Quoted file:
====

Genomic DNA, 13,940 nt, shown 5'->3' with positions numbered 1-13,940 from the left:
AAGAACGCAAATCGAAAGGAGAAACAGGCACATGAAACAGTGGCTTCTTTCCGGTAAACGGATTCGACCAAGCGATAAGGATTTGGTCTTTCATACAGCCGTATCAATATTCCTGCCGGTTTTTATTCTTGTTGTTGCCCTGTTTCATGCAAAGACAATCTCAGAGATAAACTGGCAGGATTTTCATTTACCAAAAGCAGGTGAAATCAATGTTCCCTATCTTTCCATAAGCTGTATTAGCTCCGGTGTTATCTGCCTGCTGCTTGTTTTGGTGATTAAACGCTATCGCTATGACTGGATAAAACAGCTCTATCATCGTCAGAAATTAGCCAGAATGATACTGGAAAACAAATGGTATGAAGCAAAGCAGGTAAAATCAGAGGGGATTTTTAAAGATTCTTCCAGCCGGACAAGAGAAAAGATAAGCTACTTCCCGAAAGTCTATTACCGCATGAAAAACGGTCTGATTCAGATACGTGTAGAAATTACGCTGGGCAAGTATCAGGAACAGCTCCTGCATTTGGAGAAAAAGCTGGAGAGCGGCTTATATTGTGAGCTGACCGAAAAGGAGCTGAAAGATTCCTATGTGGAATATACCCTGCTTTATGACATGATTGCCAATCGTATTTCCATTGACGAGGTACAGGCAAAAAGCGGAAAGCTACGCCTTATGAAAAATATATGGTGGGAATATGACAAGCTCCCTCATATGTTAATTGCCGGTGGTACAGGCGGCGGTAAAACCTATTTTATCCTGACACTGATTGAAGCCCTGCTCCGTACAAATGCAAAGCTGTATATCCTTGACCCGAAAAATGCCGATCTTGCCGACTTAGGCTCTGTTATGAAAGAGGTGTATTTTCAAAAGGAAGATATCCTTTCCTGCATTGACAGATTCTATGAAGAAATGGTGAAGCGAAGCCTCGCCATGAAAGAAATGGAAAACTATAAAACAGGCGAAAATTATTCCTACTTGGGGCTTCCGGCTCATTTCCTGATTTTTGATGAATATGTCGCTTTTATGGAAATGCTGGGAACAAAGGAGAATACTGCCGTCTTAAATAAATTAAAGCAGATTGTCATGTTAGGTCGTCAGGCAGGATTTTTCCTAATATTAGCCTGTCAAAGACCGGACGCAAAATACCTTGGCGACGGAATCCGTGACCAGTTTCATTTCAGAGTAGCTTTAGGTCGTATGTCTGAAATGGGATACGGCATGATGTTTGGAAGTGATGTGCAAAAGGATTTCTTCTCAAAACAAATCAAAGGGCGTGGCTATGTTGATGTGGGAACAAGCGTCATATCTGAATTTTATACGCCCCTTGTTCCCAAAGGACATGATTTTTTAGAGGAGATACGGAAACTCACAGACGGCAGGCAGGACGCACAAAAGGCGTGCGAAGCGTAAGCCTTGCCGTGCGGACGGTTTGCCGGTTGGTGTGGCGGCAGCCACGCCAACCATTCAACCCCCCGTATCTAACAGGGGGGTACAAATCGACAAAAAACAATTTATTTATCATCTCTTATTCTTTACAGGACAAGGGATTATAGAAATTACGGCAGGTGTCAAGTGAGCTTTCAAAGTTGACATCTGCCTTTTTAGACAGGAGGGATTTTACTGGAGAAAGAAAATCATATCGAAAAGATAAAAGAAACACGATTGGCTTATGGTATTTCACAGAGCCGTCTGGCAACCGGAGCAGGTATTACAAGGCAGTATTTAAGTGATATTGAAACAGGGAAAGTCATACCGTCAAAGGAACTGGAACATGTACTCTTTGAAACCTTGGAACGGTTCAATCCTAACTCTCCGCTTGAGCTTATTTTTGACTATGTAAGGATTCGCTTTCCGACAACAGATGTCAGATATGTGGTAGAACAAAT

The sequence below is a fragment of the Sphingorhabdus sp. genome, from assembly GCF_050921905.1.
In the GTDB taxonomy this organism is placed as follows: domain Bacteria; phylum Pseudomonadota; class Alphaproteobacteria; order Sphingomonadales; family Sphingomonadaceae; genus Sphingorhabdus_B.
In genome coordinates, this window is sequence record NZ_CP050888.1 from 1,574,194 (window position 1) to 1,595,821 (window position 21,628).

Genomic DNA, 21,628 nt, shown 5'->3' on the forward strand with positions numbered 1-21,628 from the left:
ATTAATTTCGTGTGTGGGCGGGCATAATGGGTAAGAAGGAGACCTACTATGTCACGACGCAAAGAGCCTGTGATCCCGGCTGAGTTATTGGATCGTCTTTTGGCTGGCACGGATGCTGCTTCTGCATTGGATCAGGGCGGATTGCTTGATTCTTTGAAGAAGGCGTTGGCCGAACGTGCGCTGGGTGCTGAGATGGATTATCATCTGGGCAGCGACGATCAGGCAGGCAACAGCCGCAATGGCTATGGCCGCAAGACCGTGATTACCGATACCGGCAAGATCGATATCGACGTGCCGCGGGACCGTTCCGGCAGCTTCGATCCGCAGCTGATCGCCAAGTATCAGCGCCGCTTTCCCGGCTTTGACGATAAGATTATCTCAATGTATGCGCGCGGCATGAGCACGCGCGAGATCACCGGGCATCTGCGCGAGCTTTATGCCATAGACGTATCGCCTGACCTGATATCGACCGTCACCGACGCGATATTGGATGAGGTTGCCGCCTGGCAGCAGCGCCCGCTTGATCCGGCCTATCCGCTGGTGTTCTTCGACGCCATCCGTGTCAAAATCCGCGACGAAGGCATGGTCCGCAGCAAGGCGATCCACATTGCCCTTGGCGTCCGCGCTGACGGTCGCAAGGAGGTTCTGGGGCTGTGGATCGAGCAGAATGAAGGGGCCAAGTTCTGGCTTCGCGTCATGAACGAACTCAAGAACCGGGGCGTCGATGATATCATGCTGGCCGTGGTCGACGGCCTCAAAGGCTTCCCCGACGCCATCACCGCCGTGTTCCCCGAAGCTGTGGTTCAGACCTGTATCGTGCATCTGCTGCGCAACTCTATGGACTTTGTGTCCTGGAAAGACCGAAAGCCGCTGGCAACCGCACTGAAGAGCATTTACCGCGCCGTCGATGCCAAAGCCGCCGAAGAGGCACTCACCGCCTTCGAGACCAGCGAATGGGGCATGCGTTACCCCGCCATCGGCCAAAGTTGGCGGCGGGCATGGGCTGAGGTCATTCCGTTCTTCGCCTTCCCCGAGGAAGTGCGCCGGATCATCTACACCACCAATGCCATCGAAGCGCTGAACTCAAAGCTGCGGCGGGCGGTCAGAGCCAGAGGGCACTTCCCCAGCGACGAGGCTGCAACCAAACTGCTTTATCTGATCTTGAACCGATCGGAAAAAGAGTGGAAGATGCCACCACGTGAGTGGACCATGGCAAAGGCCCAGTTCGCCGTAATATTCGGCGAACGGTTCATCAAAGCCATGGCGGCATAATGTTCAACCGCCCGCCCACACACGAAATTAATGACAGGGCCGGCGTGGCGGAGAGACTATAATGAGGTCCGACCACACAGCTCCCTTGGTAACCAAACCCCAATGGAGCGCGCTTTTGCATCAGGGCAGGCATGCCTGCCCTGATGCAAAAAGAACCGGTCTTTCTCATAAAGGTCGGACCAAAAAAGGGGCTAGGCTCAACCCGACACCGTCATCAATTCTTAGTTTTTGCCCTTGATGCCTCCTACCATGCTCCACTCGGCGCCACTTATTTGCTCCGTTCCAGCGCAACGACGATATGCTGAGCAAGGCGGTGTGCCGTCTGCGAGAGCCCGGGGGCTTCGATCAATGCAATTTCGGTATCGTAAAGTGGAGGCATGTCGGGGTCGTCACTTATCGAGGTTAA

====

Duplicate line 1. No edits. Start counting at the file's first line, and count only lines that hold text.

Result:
Genomic DNA, 13,940 nt, shown 5'->3' with positions numbered 1-13,940 from the left: